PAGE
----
HANWAY
CHARACTER DEFINED


HANWAY Have a passion for making quality affordable bikes that both excites & satisfies in equal measure the riders need to live the ride.

Watching social trends, anticipating where demand will be then taking quality components and melding them with intuitive design to produce some of the most desirable small capacity machines on the market today, this is what sets HANWAY apart.

From the moment you set eyes on the bike you feel empathy with the care and effort that went into the development of this utterly practical machine, this is where the bond between rider and machine starts.


The Ingredients

Begin with a tried and tested punchy 4 stroke single cylinder engine.

Place this inside a sturdey chassis that has been designed to provide class leading strength alongside performance led geometrics, it gives the bike the feel of a larger bike but retains all the advantages of a lightweight, quality inverted forks gives a stability competitors envy.

Benefitting from high visibility LED Lighting, a throaty Stainless Steel Exhaust system, lightweight Alloy Rims, Digital Speedometer, all these feature as standard fitment on Hanway just emphasises the focus on Quality right out of the box.

As standard every HANWAY comes with a comprehensive 2 year parts & labour warranty giving peace of mind alongside that warm feeling of ownership not just of 2 wheels but of Self.

This and more is why HANWAY have found a place and an audience for our motorcycles, this is just the beginning...

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Café Racer – a brief history

In 2014, journalist Ben Stewart described the café racer as a "look made popular when European kids stripped down their small-displacement bikes to zip from one café hangout to another."

In 1973, American freelance writer Wallace Wyss, contributing to Popular Mechanics magazine, wrote that the term café racer was originally used derogatorily in Europe to describe a "motorcyclist who played at being an Isle of Man road racer" and was, in fact, "someone who owned a racy machine but merely parked it near his table at the local outdoor café.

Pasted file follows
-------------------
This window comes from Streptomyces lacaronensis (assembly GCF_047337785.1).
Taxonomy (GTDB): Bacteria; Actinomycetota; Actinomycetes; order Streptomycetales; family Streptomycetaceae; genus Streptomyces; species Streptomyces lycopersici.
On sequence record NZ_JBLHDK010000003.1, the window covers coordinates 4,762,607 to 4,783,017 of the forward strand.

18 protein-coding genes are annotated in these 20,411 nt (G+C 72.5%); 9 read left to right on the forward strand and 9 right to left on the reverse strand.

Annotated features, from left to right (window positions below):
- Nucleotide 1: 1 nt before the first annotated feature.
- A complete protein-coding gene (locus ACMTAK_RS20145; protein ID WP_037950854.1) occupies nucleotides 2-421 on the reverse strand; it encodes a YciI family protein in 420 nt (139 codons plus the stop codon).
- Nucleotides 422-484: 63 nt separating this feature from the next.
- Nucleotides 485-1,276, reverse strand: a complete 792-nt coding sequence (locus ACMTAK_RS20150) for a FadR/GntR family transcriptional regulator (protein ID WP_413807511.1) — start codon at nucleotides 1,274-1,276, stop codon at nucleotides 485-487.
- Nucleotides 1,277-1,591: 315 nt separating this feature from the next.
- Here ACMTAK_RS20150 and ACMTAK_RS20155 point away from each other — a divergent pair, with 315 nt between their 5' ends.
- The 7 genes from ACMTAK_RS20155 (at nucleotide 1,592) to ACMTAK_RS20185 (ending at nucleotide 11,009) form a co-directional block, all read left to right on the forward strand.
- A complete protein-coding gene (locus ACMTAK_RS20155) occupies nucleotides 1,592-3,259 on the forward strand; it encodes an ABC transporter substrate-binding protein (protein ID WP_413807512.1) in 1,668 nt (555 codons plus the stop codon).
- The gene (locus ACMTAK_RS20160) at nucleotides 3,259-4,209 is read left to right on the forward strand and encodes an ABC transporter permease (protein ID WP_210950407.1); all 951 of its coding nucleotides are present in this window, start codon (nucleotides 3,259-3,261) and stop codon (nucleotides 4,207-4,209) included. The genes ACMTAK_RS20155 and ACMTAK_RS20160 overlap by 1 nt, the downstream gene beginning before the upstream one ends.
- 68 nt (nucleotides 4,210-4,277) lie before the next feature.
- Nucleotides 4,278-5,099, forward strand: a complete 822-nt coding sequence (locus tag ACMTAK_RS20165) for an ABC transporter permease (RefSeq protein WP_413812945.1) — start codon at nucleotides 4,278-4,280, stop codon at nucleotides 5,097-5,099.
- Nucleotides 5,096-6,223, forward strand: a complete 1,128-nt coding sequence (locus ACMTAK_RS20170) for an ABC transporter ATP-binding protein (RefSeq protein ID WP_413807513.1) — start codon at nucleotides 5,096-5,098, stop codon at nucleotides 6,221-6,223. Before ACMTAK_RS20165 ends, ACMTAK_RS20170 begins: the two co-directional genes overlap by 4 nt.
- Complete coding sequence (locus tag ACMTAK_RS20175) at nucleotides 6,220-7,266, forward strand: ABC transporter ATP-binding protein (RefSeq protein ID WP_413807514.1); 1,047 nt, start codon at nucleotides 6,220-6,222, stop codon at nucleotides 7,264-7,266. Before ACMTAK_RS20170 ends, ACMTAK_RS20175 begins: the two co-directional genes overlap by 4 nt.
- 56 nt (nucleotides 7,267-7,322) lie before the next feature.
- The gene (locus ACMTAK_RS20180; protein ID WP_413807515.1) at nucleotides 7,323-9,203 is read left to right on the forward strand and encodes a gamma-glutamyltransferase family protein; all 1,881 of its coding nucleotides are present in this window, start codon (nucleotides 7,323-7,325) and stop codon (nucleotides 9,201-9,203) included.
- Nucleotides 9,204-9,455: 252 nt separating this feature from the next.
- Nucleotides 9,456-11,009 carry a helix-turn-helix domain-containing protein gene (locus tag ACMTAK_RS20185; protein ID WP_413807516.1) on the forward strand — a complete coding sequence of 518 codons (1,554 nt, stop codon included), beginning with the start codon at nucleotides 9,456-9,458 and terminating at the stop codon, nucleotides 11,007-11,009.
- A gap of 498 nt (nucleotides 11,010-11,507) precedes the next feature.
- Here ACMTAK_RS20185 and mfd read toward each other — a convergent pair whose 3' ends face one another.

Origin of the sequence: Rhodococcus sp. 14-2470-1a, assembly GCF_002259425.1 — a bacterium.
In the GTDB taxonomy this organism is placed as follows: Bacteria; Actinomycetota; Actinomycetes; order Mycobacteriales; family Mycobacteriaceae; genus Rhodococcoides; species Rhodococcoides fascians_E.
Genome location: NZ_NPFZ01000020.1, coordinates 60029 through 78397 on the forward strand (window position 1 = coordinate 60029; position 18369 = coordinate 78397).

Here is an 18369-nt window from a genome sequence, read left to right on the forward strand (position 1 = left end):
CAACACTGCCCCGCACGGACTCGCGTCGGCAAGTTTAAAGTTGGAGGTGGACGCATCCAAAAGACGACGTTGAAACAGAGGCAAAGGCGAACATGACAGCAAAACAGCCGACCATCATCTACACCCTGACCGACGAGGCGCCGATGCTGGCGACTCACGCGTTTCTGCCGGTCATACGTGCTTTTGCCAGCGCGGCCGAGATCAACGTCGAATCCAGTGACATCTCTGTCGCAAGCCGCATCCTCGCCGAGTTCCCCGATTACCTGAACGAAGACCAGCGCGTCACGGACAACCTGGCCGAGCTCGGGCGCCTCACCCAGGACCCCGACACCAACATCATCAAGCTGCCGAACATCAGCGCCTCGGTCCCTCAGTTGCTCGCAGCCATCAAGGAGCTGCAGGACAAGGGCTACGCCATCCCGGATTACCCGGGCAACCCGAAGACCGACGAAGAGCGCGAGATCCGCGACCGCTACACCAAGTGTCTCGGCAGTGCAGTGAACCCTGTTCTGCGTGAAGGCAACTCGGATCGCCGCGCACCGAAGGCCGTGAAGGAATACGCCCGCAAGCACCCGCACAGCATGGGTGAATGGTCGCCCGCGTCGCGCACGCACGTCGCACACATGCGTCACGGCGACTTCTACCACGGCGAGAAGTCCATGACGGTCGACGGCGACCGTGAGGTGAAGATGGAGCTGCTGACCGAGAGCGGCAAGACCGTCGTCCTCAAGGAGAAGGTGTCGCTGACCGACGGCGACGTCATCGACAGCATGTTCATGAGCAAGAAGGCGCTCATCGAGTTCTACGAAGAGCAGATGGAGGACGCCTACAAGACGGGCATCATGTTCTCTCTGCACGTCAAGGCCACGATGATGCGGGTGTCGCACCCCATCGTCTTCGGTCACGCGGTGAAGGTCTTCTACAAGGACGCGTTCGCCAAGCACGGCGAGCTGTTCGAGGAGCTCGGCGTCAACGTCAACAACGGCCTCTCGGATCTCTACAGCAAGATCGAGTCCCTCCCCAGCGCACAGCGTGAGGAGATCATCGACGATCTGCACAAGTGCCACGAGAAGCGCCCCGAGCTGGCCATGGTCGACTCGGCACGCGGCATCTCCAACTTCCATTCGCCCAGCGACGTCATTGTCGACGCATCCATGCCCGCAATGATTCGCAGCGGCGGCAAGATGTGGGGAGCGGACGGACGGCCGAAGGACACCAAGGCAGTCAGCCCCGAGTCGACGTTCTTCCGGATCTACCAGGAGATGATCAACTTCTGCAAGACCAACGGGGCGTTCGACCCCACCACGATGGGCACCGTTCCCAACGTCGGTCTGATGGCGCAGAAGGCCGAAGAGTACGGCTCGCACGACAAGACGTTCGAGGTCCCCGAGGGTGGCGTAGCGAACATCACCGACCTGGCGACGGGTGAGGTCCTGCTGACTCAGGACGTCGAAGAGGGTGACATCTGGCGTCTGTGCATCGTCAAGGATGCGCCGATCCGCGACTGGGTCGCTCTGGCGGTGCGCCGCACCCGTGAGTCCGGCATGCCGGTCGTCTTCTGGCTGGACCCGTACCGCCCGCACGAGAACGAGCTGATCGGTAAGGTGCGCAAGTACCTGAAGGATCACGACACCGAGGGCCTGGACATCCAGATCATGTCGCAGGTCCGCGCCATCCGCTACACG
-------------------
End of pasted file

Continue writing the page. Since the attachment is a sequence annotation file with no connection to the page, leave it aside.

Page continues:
The term developed among British motorcycle enthusiasts of the early 1960s from Watford, and London, specifically the Rocker or "Ton-Up Boys" subculture, where the bikes were used for short, quick rides between cafés, in Watford at the Busy Bee café and the Ace Café in London.

In post-war Britain, car ownership was still uncommon, and for many, the motorcycle, often with a sidecar, was the family vehicle. By contrast, the café racer's significance was that a bike had come to represent speed, status and rebellion, rather than mere inability to afford a car.

In addition to a light weight chassis, a tuned engine and minimalist bodywork, the café racer typically features distinctive ergonomics. Dropped bars that are low, narrow handlebars called clip-ons enabled the rider to "tuck in", reducing wind resistance and improving control. Along with the rearward located seat, the posture often required rearsets, or rear-set footrests and foot controls, again typical of racing motorcycles of the era. Distinctive half or full race-style fairings were sometimes mounted to the forks or frame.

The bikes featured minimalist styling, engines tuned for maximum speed and light road handling. A well-known example was "The Triton", a homemade combination of the Norton Featherbed frame and a Triumph Bonneville engine. It used a common and fast racing engine combined with a well-handling frame, the Featherbed frame by Norton Motorcycles Another hybrid was the "Tribsa" which had a Triumph engine in a BSA frame. Other combinations such as the "Norvin" (a Vincent V-Twin engine in a Featherbed frame) and racing frames by Rickman or Seeley were also adopted for road use.

Rockers were a young and rebellious rock and roll subculture who wanted a fast, personalised and distinctive bike to travel between transport cafés along the newly built arterial motorways in and around British towns and cities. Biker lore has it that the goal of many was to be able to reach 100 miles per hour (160 km/h)—called simply "the ton"—along such a route where the rider would leave from a café, race to a predetermined point and back to the café before a single song could play on the jukebox, called record-racing. However, author Mike Seate contends that record-racing is a myth, the story having originated in an episode of the BBC Dixon of Dock Green television show. Café racers are remembered as being especially fond of rockabilly music and their image is now embedded in today's rockabilly culture.

The Café Racer sub-culture has created a separate look and identity with modern café racers taking style elements from American Greasers, British Rockers, 70s bikers, and modern motorcycle riders to create a global style of their own.

This spirit not only lives on but in recent years has flourished with Manufacturers such as Royal Enfield digging back into their history to revive iconic models like the Continental GT.

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